Copyright St. George News, SaintGeorgeUtah.com LLC, 2018, all rights reserved.

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  • redrock4 November 29, 2018 at 8:20 am

    Awesome – more growth. More homes, people and traffic.

    • Mike P November 30, 2018 at 7:44 pm

      Maybe we could spend billions to build one of those California style railroads to “no where anyone wants to go. ” That should help with the traffic!

  • iceplant November 29, 2018 at 9:36 am

    More growth in Washington means less for us crazy hippies out here around Red Mountain. Fine by me. Keep the developments out there. This is a prime location for one of those ridiculous vacation rental communities. The middle of nowhere.

    • Chris November 29, 2018 at 10:34 pm

      Crazy hippies, huh? I need to spend more time out there in Ivins.

      • iceplant November 30, 2018 at 7:43 am

        I love it out here. It’s beautiful, quiet and peaceful and even though it’s only a few miles from SG, feels light-years away.

  • Comment November 29, 2018 at 10:15 am

    Build baby! build! Let’s bring in hordes more traffic, air pollution, and crime as quick as we can!

  • Not_So_Much November 29, 2018 at 11:15 am

    Tell me again why we need a $3 BILLION water pipeline? One that at the end of the day local users will be paying for and not just newcomers. Are any landscaping restrictions being contemplated?

    • Redbud November 29, 2018 at 1:10 pm

      Not So Much, we need the $3 billion pipeline because we are going to allow more people to build homes here, and you are going to help pay for it since you happen to live here too! Go ahead and complain to the city counsel, the state, whoever you want. The pipeline will be built regardless. (Just so you know, I’m not happy about it either.)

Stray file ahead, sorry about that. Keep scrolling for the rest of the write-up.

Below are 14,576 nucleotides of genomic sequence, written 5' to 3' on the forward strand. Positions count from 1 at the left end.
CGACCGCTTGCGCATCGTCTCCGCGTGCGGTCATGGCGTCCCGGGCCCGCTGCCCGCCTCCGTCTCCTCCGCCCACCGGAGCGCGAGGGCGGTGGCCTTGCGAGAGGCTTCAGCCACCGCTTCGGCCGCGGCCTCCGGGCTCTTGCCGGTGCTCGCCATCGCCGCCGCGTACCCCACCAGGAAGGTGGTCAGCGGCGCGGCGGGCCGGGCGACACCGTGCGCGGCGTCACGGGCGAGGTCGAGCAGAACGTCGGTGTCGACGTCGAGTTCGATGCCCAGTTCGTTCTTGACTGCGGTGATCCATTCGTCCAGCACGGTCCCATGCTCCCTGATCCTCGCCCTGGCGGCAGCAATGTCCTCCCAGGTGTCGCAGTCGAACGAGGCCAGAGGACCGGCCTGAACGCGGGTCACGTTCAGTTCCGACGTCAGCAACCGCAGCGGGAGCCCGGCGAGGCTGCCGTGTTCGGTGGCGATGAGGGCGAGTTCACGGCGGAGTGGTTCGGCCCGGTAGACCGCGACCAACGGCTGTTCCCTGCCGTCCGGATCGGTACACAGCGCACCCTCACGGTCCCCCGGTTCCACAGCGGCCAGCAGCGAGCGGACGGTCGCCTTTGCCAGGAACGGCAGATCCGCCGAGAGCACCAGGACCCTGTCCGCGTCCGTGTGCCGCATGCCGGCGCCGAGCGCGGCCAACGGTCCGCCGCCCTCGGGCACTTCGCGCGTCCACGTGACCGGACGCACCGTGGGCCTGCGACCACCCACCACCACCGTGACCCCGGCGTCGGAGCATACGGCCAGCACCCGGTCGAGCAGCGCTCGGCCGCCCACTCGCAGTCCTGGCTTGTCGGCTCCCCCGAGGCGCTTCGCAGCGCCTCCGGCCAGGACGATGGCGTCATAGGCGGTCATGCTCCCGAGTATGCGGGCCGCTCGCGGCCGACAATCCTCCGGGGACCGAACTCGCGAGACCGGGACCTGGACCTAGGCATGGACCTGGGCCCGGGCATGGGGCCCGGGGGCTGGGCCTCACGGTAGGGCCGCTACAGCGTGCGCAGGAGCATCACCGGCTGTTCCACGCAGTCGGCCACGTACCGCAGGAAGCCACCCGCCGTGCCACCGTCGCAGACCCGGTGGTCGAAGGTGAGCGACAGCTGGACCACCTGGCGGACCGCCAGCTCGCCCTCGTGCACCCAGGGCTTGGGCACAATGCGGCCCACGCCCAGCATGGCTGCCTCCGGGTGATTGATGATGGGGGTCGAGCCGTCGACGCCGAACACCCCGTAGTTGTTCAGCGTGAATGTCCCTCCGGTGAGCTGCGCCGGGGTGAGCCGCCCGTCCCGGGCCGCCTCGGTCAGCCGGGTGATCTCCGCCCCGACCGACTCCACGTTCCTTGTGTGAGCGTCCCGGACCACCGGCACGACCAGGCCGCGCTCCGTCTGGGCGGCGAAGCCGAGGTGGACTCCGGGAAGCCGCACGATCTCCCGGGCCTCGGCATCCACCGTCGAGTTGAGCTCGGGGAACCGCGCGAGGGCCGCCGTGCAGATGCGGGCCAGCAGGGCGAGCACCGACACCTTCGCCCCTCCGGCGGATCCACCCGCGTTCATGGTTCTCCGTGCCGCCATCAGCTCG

• Comment November 29, 2018 at 1:55 pm

        The peasants don’t get a say. The nobility(the conglomerate of LDS politicos and land developers) know best. And they will decide for us.

        • An actual Independent November 29, 2018 at 3:46 pm

          But the same sheep who complain endlessly about our local politicians just keep re electing them by ridiculous margins.
          What’s that saying about continuing to do the same thing over and over but expecting different results?

          • Kilroywashere November 29, 2018 at 5:59 pm

            Good point Actual Independent. I’m with frozen veggie on this one as well. As far as water goes, by mid 2020 or so, the s*#t will hit the fan anyway. So happy I converted my lawn to a desert garden over a year ago.

    • Chris November 29, 2018 at 10:32 pm

      I am encouraged by the fact that nearly everyone on this forum, regardless of political persuasion, opposes the pipeline. I really think that we, the local electorate, can defeat this abomination if we become active. We all see that no one who currently resides here benefits from this project except the greedy developers. Let’s get together and defeat this thing.

  • utahdiablo November 29, 2018 at 8:39 pm

    Nobody shows up to the Washington City Council meetings, so they keep railroading this crap down your throats…enjoy the future folks, and when the housing market crashes again, along with the way over bought stock market, and the $21.7 Trillion National debt becomes due?…the house of cards falls down….enjoy your future & Happy Holidays!

  • stevenxfiles November 29, 2018 at 8:52 pm

    I think some environmental agency needs to discover a nearly extinct reptile or desert flower that needs protection so we (the people) can make that a permanent conservation area. Unless we want this region to look like LA we need to start putting up some growth restrictions quick!

  • Jimmym December 1, 2018 at 1:56 pm

    Growth restrictions would be nice. But I’m growing very weary of faked environmental reasons to “protect” land from normal use by our residents.